If you don't mind a little feedback, in my opinion you could give your track more substance by filling in the complete sonic space.
At the moment it feels like it's just panning. You could move the brass more to the front and give them a touch more dynamics and transient designing to cut through the mix better (brass tends to sound synthy and flat without dynamics)
A bit more low end on the guitar, that plays the bass parts would also add some punch!

Best Regards!
 

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  • 3 weeks later...
Posted (edited)

Thanks for the detailed response, dude. ))

Besides, I've listened to your composition "Temple of the Dragon" to understand your musical way a bit better - really impressive stuff.

But coming back to my remix.

1) What do you mean with "... in my opinion you could give your track more substance by filling in the complete sonic space.
At the moment it feels like it's just panning."

Do you think it's lacking a greater impression of depth?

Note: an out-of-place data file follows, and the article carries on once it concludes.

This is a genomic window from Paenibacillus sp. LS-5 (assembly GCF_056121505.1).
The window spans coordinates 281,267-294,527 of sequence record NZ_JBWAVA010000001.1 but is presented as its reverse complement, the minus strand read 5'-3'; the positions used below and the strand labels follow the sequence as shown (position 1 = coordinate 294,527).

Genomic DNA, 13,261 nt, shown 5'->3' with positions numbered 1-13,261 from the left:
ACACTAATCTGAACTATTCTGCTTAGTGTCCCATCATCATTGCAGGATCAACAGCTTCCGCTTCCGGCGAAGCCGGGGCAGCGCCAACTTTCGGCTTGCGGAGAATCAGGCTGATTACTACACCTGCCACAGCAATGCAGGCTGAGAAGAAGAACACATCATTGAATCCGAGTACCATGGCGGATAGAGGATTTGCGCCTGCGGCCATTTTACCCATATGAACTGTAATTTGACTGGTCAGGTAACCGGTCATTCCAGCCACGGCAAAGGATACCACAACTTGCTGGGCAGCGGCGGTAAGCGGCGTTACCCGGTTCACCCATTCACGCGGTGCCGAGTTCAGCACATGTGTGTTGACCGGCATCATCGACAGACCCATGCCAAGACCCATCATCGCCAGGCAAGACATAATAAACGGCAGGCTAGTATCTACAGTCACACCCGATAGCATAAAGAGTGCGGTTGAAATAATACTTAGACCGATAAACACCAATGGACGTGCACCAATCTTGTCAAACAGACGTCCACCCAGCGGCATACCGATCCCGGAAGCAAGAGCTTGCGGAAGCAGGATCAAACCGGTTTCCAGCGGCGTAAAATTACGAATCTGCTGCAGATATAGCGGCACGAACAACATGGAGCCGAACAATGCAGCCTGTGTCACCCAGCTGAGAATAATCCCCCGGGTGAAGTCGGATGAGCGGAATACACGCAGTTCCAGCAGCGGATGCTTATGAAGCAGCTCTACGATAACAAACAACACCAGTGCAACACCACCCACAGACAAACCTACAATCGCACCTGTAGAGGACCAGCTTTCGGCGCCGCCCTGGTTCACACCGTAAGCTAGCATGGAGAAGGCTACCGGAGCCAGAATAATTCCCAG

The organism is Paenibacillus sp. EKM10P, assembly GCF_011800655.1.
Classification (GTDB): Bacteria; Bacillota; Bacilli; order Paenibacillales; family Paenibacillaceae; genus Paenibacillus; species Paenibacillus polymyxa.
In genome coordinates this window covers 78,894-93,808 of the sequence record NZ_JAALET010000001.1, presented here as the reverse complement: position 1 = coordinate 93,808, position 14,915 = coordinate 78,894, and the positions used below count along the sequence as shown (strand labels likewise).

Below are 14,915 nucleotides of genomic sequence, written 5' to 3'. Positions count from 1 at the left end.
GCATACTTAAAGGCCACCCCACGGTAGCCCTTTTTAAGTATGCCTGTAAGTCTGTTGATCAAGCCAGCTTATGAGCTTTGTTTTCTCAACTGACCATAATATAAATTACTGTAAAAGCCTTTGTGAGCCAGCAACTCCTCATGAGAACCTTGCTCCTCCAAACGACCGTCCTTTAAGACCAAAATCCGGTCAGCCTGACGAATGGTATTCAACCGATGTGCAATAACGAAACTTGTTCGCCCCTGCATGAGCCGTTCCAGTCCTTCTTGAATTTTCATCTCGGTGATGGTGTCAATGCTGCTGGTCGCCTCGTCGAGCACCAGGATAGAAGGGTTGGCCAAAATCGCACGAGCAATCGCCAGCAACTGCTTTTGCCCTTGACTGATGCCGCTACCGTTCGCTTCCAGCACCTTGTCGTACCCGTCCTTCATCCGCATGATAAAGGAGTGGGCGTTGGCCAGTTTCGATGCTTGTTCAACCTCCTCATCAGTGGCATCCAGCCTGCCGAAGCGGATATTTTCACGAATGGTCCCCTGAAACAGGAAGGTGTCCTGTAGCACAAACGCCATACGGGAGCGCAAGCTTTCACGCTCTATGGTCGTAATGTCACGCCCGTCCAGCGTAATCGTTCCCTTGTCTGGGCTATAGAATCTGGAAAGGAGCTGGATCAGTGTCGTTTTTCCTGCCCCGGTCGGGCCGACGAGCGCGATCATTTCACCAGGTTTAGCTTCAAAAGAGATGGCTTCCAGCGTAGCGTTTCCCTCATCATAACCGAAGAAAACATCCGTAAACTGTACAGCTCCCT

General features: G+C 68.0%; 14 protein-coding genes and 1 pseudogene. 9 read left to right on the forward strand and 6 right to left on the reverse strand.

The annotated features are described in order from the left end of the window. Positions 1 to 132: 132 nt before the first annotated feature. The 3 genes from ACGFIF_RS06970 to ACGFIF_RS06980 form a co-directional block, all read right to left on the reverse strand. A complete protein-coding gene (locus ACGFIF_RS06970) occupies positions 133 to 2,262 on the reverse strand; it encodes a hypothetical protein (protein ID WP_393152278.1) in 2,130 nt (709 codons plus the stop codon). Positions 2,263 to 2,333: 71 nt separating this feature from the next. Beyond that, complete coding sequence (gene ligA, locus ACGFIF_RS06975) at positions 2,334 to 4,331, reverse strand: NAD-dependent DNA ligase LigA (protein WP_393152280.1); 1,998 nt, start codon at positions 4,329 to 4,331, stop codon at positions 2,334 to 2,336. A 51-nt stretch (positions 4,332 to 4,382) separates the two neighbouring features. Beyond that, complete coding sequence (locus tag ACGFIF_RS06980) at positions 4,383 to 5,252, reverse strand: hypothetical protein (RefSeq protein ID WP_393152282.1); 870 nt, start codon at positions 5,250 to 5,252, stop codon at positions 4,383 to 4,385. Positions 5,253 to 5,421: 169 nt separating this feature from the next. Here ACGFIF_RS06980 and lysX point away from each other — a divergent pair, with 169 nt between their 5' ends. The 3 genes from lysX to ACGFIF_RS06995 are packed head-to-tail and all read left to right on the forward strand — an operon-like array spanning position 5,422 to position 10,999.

That could be because I wanted to mix this ska-punk-like track rather dry, except for the little intro, because I flooded most of my previous mixes with reverb (I couldn't hear and adjust the right amount of reverb due to my previous equipment and my lack of understanding how to mix better and more precisely).

...

2) I'm not sure which brass that could be more in the front you mean.
There's a trumpet (more on the left side, starting at 0:43 the first time) and a sax (more on the right side, kicking in at around 0:47 the first time) directly at the front.
And there are trombones playing a bit behind the front and slightly left from the center (starting at 0:33, for example).

...

3) The dynamics of the brass element were kinda tricky in this track because just 1 dB more could make especially the trumpet too loud and dominant for my taste - especially in the heavier guitar parts (where the brass should not dominate the electric guitars too much).